Monthly Archives: August 2013

A church of the poor

Regarding fraternal love (phladelphia)
you do not need anyone to write you,
since God has taught you to love (agape) one another.
1 Thessalonians 4, 9

Today is the feast of St. Aidan, the Celtic bishop of Lindisfarne, as well as the anniversary of the death of two twentieth century witnesses to God’s love ifor the poor:  Monseñor Leonidas Proaño of Riobamba, Ecuador, and John Leary of Boston.

There is a story that reveals St. Aidan as “most compassionate, a protector of the poor and a father to the wretched.” King Oswin gave him a horse, which St. Aidan gave to the poor, with all its fancy trappings. Oswin was upset and suggested that there were less valuable horses which could be given away to the poor. But Aidan replied, “What are you saying, your majesty? Is this child of a mare more valuable than this child of God?”

Monseñor Leonidas Proaño, bishop of Riobamba, Ecuador, died  twenty five years ago, on August 31, 1988.

One of the prophetic bishops of Latin America, he lived and served the church with a deep love for God and for the poor, which showed itself in a struggle for justice, in particular in solidarity with the indigenous.

He once wrote a creed, which I read in Carta a a las Iglesias  many years ago. My translation follows:

Above all, I believe in God.
I believe in God the Father.
It is he who has given me life.
He loves me infinitely.
I believe in Jesus Christ, the Word of God made flesh.
According to God’s plan, he became poor,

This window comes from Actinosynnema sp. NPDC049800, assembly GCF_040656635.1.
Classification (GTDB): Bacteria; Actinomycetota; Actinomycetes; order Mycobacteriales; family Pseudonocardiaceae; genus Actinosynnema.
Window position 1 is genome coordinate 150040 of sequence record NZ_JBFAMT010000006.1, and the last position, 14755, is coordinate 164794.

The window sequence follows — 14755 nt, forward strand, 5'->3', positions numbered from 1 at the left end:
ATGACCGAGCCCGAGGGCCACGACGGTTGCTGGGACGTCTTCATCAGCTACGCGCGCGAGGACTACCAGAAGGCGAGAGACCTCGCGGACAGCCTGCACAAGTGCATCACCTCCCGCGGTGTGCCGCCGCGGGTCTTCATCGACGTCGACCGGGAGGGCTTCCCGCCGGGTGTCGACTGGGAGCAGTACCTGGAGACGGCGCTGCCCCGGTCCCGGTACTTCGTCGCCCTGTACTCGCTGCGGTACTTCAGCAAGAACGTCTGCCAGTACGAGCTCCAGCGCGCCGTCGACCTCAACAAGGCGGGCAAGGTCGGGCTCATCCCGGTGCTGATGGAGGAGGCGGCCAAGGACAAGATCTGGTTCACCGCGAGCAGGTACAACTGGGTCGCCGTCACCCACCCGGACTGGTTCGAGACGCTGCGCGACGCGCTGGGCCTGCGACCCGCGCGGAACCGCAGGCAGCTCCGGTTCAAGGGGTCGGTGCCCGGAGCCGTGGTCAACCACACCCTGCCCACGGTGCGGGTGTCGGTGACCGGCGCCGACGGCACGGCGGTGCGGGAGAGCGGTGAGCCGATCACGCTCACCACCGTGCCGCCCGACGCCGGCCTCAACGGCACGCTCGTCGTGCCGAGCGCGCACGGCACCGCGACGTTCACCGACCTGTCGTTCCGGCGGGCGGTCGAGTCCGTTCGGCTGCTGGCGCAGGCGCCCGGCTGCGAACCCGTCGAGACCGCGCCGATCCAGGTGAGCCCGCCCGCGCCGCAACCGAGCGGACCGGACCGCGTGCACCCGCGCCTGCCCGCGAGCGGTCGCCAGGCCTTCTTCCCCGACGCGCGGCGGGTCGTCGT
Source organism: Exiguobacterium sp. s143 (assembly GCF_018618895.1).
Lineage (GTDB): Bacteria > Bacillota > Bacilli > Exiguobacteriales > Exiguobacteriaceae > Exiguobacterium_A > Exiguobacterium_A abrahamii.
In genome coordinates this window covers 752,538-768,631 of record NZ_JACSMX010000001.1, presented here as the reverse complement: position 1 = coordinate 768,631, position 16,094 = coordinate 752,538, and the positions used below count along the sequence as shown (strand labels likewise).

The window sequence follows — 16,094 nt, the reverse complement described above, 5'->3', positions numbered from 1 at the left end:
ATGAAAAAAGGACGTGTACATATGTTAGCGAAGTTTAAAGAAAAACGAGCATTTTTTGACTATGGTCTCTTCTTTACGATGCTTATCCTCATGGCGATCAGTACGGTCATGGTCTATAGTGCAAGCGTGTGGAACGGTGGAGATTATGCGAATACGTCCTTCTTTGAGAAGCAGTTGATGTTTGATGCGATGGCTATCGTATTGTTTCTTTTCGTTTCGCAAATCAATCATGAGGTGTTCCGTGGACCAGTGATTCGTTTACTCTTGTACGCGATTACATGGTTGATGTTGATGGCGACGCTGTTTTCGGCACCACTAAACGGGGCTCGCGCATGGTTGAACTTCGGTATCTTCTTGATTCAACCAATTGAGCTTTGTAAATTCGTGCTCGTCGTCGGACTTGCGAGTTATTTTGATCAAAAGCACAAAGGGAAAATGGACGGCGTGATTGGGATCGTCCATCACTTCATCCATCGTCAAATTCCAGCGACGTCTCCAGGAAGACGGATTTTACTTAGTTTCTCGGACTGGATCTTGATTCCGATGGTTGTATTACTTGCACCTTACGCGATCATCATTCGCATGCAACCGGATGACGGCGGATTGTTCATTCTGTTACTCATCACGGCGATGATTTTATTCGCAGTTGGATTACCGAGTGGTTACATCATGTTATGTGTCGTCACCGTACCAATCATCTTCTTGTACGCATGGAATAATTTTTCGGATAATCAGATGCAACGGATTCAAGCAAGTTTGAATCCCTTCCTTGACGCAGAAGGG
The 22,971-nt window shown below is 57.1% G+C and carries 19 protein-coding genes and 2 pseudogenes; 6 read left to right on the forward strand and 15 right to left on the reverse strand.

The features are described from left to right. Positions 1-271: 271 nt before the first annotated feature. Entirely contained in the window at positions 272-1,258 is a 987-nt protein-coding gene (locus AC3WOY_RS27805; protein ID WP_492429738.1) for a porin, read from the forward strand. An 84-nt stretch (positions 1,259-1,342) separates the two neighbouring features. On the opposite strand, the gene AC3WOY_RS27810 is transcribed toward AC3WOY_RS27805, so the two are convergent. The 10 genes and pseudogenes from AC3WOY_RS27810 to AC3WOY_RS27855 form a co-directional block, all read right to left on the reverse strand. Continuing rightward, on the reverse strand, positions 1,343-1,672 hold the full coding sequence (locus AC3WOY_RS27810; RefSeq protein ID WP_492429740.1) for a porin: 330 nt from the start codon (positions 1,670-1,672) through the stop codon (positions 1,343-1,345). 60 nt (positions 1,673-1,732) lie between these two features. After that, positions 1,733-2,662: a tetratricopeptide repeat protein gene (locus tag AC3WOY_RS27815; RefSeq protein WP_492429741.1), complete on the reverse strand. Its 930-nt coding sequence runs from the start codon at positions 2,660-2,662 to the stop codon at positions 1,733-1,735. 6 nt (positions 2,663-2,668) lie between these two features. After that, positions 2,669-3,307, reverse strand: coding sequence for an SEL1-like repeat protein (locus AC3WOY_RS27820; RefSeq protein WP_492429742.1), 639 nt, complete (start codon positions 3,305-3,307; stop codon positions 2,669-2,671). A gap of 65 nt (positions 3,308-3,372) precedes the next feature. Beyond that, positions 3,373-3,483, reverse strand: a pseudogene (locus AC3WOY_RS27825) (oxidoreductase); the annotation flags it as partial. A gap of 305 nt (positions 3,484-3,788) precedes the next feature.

lived among the poor and preached the Good News to the poor.

I believe in the human person that is within me
and that is being saved by the Word of God.
I believe in the human person that is within
all of my brothers and sisters
because this same Word of God was sent to save all of us.

Therefore, I can also say that I believe in hope.
And for the same reason, I believe in justice.
I believe in reconciliation,
and I believe that we are walking toward the Kingdom of God.

I believe in the poor and the oppressed.
I believe that they are tremendously capable,
especially in their ability to receive the salvation message,
to understand it, and to put it into practice.
It is true then that we are evangelized by the poor.

I believe in the church of the poor
because Christ became poor.
He was born poor, he grew up in poverty,
he found his disciples among the poor
and he founded his Church with the poor.

A tribute to Monseños Leonidas Proaño can be found here at the blog Iglesia Descalza.

John Leary died on August 31, 1982, at the age of twenty-four, jogging to his home at the Haley House Catholic Worker from his work with the Pax Christi Center on Conscience and War.

His short life was given to service of the poor at Haley House as well as nonviolent witness against war, nuclear weapons, the draft, and abortion. An unassuming young man, he radiated respect for others – as well as a profound commitment to the God of peace and the poor God made incarnate in Jesus.